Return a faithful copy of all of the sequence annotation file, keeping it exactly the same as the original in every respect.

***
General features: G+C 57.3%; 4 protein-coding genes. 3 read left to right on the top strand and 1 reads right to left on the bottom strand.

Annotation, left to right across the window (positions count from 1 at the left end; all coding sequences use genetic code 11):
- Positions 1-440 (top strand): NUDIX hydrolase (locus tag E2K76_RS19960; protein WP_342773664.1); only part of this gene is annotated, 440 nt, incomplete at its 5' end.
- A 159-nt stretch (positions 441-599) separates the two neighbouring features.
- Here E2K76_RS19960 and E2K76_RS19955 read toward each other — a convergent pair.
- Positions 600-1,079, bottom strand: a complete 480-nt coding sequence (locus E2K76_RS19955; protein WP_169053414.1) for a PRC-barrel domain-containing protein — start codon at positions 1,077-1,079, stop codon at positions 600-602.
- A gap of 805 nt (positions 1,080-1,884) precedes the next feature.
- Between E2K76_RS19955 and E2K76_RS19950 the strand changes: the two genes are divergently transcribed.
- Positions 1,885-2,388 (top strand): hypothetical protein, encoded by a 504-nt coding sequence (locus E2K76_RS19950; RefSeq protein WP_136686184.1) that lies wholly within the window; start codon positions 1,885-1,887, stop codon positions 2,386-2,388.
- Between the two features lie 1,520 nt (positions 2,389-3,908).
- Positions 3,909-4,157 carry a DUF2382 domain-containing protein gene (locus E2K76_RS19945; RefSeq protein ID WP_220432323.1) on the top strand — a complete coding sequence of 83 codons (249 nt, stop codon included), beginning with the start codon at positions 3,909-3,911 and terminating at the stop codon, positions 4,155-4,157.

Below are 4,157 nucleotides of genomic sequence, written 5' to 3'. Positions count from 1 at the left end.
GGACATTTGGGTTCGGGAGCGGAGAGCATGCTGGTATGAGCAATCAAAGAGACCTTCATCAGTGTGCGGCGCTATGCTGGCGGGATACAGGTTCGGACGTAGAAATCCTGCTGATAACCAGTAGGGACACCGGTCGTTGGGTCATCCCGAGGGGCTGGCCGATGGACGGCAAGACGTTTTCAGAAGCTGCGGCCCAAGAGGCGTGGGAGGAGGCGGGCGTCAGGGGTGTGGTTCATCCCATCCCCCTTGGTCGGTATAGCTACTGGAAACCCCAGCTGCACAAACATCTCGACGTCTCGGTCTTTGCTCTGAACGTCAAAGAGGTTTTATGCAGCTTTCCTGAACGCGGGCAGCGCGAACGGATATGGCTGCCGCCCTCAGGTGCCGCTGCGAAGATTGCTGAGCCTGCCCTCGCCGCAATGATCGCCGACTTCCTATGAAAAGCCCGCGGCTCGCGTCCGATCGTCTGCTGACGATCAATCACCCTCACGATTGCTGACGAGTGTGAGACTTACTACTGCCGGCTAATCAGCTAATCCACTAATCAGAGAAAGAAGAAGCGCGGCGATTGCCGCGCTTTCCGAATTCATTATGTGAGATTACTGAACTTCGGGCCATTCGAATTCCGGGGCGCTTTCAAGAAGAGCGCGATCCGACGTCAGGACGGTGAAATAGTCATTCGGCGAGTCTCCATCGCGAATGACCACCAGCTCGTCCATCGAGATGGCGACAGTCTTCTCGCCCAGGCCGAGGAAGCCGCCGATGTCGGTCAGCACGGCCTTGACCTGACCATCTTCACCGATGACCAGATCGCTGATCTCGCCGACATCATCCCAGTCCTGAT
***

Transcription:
General features: G+C 57.3%; 4 protein-coding genes. 3 read left to right on the top strand and 1 reads right to left on the bottom strand.

Annotation, left to right across the window (positions count from 1 at the left end; all coding sequences use genetic code 11):
- Positions 1-440 (top strand): NUDIX hydrolase (locus tag E2K76_RS19960; protein WP_342773664.1); only part of this gene is annotated, 440 nt, incomplete at its 5' end.
- A 159-nt stretch (positions 441-599) separates the two neighbouring features.
- Here E2K76_RS19960 and E2K76_RS19955 read toward each other — a convergent pair.
- Positions 600-1,079, bottom strand: a complete 480-nt coding sequence (locus E2K76_RS19955; protein WP_169053414.1) for a PRC-barrel domain-containing protein — start codon at positions 1,077-1,079, stop codon at positions 600-602.
- A gap of 805 nt (positions 1,080-1,884) precedes the next feature.
- Between E2K76_RS19955 and E2K76_RS19950 the strand changes: the two genes are divergently transcribed.
- Positions 1,885-2,388 (top strand): hypothetical protein, encoded by a 504-nt coding sequence (locus E2K76_RS19950; RefSeq protein WP_136686184.1) that lies wholly within the window; start codon positions 1,885-1,887, stop codon positions 2,386-2,388.
- Between the two features lie 1,520 nt (positions 2,389-3,908).
- Positions 3,909-4,157 carry a DUF2382 domain-containing protein gene (locus E2K76_RS19945; RefSeq protein ID WP_220432323.1) on the top strand — a complete coding sequence of 83 codons (249 nt, stop codon included), beginning with the start codon at positions 3,909-3,911 and terminating at the stop codon, positions 4,155-4,157.

Below are 4,157 nucleotides of genomic sequence, written 5' to 3'. Positions count from 1 at the left end.
GGACATTTGGGTTCGGGAGCGGAGAGCATGCTGGTATGAGCAATCAAAGAGACCTTCATCAGTGTGCGGCGCTATGCTGGCGGGATACAGGTTCGGACGTAGAAATCCTGCTGATAACCAGTAGGGACACCGGTCGTTGGGTCATCCCGAGGGGCTGGCCGATGGACGGCAAGACGTTTTCAGAAGCTGCGGCCCAAGAGGCGTGGGAGGAGGCGGGCGTCAGGGGTGTGGTTCATCCCATCCCCCTTGGTCGGTATAGCTACTGGAAACCCCAGCTGCACAAACATCTCGACGTCTCGGTCTTTGCTCTGAACGTCAAAGAGGTTTTATGCAGCTTTCCTGAACGCGGGCAGCGCGAACGGATATGGCTGCCGCCCTCAGGTGCCGCTGCGAAGATTGCTGAGCCTGCCCTCGCCGCAATGATCGCCGACTTCCTATGAAAAGCCCGCGGCTCGCGTCCGATCGTCTGCTGACGATCAATCACCCTCACGATTGCTGACGAGTGTGAGACTTACTACTGCCGGCTAATCAGCTAATCCACTAATCAGAGAAAGAAGAAGCGCGGCGATTGCCGCGCTTTCCGAATTCATTATGTGAGATTACTGAACTTCGGGCCATTCGAATTCCGGGGCGCTTTCAAGAAGAGCGCGATCCGACGTCAGGACGGTGAAATAGTCATTCGGCGAGTCTCCATCGCGAATGACCACCAGCTCGTCCATCGAGATGGCGACAGTCTTCTCGCCCAGGCCGAGGAAGCCGCCGATGTCGGTCAGCACGGCCTTGACCTGACCATCTTCACCGATGACCAGATCGCTGATCTCGCCGACATCATCCCAGTCCTGAT